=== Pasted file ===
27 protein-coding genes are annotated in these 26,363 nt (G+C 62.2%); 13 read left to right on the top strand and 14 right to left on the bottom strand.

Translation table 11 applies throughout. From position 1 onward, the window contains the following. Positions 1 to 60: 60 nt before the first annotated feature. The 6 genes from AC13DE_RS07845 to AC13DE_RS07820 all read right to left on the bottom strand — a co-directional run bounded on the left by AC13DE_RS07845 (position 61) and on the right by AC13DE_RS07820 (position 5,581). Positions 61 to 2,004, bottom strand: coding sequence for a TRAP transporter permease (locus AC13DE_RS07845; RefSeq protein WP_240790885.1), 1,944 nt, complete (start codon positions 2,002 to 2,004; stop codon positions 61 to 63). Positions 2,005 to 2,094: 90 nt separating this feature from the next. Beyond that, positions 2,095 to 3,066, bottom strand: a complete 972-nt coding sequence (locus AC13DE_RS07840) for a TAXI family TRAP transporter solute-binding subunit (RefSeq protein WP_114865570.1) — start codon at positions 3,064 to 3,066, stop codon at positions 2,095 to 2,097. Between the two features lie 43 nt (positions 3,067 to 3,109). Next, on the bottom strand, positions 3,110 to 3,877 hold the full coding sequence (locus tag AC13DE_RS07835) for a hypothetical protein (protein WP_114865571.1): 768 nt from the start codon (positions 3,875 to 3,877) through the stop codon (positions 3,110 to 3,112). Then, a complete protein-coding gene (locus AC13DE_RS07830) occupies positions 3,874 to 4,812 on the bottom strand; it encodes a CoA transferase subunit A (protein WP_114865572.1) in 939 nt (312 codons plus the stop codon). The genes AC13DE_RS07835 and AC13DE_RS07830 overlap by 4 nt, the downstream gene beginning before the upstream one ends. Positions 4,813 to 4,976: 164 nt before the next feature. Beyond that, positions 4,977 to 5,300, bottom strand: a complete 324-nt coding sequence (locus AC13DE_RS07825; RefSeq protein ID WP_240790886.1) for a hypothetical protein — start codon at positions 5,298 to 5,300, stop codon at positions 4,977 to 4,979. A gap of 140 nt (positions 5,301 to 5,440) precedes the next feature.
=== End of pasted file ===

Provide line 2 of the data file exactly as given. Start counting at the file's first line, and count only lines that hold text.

Translation table 11 applies throughout. From position 1 onward, the window contains the following. Positions 1 to 60: 60 nt before the first annotated feature. The 6 genes from AC13DE_RS07845 to AC13DE_RS07820 all read right to left on the bottom strand — a co-directional run bounded on the left by AC13DE_RS07845 (position 61) and on the right by AC13DE_RS07820 (position 5,581). Positions 61 to 2,004, bottom strand: coding sequence for a TRAP transporter permease (locus AC13DE_RS07845; RefSeq protein WP_240790885.1), 1,944 nt, complete (start codon positions 2,002 to 2,004; stop codon positions 61 to 63). Positions 2,005 to 2,094: 90 nt separating this feature from the next. Beyond that, positions 2,095 to 3,066, bottom strand: a complete 972-nt coding sequence (locus AC13DE_RS07840) for a TAXI family TRAP transporter solute-binding subunit (RefSeq protein WP_114865570.1) — start codon at positions 3,064 to 3,066, stop codon at positions 2,095 to 2,097. Between the two features lie 43 nt (positions 3,067 to 3,109). Next, on the bottom strand, positions 3,110 to 3,877 hold the full coding sequence (locus tag AC13DE_RS07835) for a hypothetical protein (protein WP_114865571.1): 768 nt from the start codon (positions 3,875 to 3,877) through the stop codon (positions 3,110 to 3,112). Then, a complete protein-coding gene (locus AC13DE_RS07830) occupies positions 3,874 to 4,812 on the bottom strand; it encodes a CoA transferase subunit A (protein WP_114865572.1) in 939 nt (312 codons plus the stop codon). The genes AC13DE_RS07835 and AC13DE_RS07830 overlap by 4 nt, the downstream gene beginning before the upstream one ends. Positions 4,813 to 4,976: 164 nt before the next feature. Beyond that, positions 4,977 to 5,300, bottom strand: a complete 324-nt coding sequence (locus AC13DE_RS07825; RefSeq protein ID WP_240790886.1) for a hypothetical protein — start codon at positions 5,298 to 5,300, stop codon at positions 4,977 to 4,979. A gap of 140 nt (positions 5,301 to 5,440) precedes the next feature.